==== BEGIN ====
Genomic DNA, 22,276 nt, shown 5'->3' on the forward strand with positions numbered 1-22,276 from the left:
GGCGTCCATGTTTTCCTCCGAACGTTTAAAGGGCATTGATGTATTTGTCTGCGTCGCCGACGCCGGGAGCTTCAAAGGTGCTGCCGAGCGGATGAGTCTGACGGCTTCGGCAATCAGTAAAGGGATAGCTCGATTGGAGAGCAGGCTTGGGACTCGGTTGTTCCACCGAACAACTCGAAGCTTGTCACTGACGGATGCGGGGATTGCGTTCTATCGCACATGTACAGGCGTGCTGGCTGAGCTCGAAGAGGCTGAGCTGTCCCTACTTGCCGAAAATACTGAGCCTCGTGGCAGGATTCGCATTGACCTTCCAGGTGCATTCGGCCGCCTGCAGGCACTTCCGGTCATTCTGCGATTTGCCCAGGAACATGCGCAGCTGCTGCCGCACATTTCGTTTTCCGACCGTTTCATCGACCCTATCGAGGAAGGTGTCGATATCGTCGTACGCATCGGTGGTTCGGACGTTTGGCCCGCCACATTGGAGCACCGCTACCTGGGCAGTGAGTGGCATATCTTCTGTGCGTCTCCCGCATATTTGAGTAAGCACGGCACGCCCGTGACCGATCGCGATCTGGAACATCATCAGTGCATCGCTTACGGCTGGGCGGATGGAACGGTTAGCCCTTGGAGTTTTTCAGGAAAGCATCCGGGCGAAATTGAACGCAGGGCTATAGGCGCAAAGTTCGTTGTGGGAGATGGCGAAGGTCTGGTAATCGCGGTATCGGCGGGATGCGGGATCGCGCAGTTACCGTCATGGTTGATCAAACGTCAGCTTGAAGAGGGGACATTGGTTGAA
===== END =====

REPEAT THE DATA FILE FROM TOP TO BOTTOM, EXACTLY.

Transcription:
Genomic DNA, 22,276 nt, shown 5'->3' on the forward strand with positions numbered 1-22,276 from the left:
GGCGTCCATGTTTTCCTCCGAACGTTTAAAGGGCATTGATGTATTTGTCTGCGTCGCCGACGCCGGGAGCTTCAAAGGTGCTGCCGAGCGGATGAGTCTGACGGCTTCGGCAATCAGTAAAGGGATAGCTCGATTGGAGAGCAGGCTTGGGACTCGGTTGTTCCACCGAACAACTCGAAGCTTGTCACTGACGGATGCGGGGATTGCGTTCTATCGCACATGTACAGGCGTGCTGGCTGAGCTCGAAGAGGCTGAGCTGTCCCTACTTGCCGAAAATACTGAGCCTCGTGGCAGGATTCGCATTGACCTTCCAGGTGCATTCGGCCGCCTGCAGGCACTTCCGGTCATTCTGCGATTTGCCCAGGAACATGCGCAGCTGCTGCCGCACATTTCGTTTTCCGACCGTTTCATCGACCCTATCGAGGAAGGTGTCGATATCGTCGTACGCATCGGTGGTTCGGACGTTTGGCCCGCCACATTGGAGCACCGCTACCTGGGCAGTGAGTGGCATATCTTCTGTGCGTCTCCCGCATATTTGAGTAAGCACGGCACGCCCGTGACCGATCGCGATCTGGAACATCATCAGTGCATCGCTTACGGCTGGGCGGATGGAACGGTTAGCCCTTGGAGTTTTTCAGGAAAGCATCCGGGCGAAATTGAACGCAGGGCTATAGGCGCAAAGTTCGTTGTGGGAGATGGCGAAGGTCTGGTAATCGCGGTATCGGCGGGATGCGGGATCGCGCAGTTACCGTCATGGTTGATCAAACGTCAGCTTGAAGAGGGGACATTGGTTGAA